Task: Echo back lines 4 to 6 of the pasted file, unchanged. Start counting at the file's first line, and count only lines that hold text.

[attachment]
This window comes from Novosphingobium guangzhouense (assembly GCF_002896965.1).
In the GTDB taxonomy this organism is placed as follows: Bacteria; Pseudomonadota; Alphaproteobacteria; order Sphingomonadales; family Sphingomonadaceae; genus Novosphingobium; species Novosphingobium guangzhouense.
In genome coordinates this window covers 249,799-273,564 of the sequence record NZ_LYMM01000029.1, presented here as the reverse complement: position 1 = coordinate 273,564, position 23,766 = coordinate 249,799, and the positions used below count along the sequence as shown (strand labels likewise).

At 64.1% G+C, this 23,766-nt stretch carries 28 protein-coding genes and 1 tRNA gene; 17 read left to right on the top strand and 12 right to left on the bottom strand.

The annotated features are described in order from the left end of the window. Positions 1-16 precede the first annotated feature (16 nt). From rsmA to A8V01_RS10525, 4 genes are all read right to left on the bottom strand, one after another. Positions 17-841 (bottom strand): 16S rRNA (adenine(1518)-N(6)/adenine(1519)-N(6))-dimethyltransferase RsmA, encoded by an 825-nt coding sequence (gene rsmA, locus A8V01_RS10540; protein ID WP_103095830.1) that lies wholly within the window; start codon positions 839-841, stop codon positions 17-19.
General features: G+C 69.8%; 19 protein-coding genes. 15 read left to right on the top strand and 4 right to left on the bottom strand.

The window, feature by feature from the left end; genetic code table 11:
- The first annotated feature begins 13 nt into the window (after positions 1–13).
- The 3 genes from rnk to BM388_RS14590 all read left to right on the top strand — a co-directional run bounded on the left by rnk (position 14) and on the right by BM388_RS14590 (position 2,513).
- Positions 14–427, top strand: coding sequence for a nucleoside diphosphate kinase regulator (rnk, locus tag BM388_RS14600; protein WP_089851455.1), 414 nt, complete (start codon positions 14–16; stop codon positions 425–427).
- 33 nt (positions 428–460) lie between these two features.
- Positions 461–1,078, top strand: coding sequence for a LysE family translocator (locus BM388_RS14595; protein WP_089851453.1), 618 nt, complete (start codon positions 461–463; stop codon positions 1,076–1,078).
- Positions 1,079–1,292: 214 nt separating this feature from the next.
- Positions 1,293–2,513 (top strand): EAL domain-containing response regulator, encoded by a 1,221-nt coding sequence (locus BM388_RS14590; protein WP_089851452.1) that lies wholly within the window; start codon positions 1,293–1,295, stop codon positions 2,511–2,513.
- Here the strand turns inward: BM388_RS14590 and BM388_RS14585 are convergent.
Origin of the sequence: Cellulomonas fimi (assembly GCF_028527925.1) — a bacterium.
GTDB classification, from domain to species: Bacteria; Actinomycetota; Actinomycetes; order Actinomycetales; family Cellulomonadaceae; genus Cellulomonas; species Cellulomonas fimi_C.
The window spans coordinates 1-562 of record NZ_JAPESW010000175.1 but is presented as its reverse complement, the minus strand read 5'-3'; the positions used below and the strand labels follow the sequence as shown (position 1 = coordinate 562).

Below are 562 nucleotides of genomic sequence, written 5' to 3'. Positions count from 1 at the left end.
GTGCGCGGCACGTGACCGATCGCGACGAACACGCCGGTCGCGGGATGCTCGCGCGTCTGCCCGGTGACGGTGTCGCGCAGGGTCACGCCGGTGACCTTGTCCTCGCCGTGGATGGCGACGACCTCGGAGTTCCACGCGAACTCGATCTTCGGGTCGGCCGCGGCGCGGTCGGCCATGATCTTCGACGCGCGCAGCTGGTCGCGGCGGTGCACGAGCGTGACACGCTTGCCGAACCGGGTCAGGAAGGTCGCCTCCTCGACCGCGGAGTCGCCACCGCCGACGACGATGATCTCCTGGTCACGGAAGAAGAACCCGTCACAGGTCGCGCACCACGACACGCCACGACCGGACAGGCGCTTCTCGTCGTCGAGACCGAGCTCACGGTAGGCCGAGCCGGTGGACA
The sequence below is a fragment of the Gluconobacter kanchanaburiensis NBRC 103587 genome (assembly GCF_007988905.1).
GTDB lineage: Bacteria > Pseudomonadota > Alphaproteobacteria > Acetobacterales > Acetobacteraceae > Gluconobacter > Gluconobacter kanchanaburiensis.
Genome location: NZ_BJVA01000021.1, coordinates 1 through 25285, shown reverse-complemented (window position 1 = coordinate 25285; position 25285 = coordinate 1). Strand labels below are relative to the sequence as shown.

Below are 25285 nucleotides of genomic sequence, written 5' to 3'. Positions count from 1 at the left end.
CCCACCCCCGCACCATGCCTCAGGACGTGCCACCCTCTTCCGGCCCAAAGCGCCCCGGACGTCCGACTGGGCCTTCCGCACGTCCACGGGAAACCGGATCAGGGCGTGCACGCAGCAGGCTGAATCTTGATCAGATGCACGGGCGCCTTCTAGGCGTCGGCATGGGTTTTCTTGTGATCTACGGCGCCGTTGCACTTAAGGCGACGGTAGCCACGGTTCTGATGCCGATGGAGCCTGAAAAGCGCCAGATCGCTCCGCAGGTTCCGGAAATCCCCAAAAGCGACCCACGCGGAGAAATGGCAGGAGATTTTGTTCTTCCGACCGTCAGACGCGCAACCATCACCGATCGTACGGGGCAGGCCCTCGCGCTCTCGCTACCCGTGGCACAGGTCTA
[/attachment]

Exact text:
At 64.1% G+C, this 23,766-nt stretch carries 28 protein-coding genes and 1 tRNA gene; 17 read left to right on the top strand and 12 right to left on the bottom strand.

The annotated features are described in order from the left end of the window. Positions 1-16 precede the first annotated feature (16 nt). From rsmA to A8V01_RS10525, 4 genes are all read right to left on the bottom strand, one after another. Positions 17-841 (bottom strand): 16S rRNA (adenine(1518)-N(6)/adenine(1519)-N(6))-dimethyltransferase RsmA, encoded by an 825-nt coding sequence (gene rsmA, locus A8V01_RS10540; protein ID WP_103095830.1) that lies wholly within the window; start codon positions 839-841, stop codon positions 17-19.
General features: G+C 69.8%; 19 protein-coding genes. 15 read left to right on the top strand and 4 right to left on the bottom strand.